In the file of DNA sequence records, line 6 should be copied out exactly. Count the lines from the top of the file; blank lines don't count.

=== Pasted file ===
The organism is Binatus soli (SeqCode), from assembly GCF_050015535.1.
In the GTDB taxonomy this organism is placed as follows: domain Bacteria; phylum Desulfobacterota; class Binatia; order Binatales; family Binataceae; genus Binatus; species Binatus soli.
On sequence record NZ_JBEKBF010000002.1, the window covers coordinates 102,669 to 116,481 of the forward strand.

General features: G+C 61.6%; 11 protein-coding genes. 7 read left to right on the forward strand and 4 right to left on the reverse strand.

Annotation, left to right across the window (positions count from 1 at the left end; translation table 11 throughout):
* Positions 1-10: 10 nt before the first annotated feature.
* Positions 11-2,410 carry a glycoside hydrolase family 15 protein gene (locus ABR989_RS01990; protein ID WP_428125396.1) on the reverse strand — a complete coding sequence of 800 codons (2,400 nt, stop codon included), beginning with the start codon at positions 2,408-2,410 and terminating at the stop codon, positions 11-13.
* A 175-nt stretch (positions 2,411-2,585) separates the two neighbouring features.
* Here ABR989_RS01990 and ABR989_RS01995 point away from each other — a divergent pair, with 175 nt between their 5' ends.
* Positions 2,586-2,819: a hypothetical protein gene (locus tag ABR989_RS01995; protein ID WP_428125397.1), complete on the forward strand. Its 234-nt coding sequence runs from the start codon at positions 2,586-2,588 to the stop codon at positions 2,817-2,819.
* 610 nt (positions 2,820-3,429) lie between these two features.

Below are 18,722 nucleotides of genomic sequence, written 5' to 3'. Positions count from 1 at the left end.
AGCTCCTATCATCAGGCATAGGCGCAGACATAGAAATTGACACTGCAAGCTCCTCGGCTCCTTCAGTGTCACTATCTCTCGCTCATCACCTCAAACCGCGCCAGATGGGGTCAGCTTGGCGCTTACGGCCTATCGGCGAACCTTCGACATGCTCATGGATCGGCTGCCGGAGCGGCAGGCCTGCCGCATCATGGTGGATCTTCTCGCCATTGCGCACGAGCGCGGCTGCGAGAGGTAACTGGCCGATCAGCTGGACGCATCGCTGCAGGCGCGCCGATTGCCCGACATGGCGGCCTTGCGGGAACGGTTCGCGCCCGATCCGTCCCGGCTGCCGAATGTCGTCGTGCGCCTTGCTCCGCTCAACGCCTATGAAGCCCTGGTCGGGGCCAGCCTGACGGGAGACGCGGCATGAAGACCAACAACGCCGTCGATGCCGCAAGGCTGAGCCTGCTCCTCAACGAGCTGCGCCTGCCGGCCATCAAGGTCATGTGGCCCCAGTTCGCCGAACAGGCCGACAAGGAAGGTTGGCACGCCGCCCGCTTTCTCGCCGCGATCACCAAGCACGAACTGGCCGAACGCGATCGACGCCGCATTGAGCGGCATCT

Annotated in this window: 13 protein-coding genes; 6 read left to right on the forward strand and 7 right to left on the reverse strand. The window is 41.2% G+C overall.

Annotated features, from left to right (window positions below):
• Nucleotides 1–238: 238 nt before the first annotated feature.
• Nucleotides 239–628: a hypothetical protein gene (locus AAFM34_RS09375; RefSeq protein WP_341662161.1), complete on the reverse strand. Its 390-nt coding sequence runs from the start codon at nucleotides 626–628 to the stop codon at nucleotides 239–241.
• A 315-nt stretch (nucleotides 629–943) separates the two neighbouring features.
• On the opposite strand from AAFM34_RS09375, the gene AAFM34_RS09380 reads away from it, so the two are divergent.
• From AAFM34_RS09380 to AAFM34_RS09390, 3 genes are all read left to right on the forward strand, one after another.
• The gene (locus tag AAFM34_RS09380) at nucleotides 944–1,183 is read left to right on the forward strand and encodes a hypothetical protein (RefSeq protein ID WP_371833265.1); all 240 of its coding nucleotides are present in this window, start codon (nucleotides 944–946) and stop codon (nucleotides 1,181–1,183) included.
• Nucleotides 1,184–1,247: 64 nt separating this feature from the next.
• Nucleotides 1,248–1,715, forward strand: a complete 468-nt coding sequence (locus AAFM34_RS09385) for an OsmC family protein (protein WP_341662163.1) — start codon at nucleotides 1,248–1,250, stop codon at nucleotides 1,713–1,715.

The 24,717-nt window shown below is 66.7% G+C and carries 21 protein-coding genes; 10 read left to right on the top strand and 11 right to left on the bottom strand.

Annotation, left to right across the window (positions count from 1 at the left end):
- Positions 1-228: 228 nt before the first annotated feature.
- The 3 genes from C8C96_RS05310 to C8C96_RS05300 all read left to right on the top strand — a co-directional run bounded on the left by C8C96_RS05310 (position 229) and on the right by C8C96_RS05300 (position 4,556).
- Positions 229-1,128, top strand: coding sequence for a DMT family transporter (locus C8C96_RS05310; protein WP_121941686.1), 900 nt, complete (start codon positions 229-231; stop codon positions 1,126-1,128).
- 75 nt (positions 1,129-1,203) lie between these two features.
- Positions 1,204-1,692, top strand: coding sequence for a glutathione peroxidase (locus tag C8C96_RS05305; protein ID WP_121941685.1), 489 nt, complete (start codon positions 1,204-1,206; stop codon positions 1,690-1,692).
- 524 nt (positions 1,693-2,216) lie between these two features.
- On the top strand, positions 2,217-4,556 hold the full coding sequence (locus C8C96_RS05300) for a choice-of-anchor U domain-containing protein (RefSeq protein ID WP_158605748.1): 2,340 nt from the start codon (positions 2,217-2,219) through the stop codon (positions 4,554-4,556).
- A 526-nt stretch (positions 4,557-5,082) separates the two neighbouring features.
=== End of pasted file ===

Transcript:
* Positions 1-10: 10 nt before the first annotated feature.